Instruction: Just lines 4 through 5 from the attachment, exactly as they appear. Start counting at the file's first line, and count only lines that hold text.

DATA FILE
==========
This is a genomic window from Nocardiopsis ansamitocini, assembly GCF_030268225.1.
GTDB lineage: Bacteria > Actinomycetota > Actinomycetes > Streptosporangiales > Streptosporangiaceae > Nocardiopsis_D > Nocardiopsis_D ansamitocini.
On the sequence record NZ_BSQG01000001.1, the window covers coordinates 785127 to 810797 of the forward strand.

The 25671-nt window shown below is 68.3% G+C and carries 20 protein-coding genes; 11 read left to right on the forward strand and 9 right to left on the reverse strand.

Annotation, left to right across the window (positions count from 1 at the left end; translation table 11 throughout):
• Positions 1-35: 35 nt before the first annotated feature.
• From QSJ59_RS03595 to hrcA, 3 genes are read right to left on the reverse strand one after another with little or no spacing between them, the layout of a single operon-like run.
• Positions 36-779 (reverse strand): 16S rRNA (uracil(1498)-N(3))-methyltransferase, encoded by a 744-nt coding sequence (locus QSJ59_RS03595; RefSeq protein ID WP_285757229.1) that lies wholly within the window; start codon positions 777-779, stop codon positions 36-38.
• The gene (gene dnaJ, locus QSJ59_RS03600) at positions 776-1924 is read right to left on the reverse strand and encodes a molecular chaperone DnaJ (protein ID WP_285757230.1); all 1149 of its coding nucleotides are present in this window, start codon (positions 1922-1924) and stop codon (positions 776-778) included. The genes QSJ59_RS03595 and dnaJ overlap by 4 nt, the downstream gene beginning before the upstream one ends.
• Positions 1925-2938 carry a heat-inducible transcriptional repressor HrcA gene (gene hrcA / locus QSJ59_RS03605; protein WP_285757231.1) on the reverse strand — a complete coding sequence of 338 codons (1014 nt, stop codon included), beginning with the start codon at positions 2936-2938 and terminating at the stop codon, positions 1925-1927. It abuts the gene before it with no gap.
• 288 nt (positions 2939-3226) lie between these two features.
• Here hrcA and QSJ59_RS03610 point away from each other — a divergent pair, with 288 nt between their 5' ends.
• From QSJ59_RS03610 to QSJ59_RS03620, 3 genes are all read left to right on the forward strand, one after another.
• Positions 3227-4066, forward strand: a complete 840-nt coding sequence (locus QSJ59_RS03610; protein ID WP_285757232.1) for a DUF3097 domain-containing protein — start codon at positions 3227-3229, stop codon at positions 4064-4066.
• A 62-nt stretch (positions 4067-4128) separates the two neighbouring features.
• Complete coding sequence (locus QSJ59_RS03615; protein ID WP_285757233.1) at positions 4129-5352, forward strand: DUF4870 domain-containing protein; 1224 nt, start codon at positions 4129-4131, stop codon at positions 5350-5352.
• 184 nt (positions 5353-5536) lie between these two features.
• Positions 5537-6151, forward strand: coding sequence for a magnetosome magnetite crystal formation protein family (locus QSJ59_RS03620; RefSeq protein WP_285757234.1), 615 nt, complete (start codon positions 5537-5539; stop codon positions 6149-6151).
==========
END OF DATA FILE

The 25671-nt window shown below is 68.3% G+C and carries 20 protein-coding genes; 11 read left to right on the forward strand and 9 right to left on the reverse strand.

Annotation, left to right across the window (positions count from 1 at the left end; translation table 11 throughout):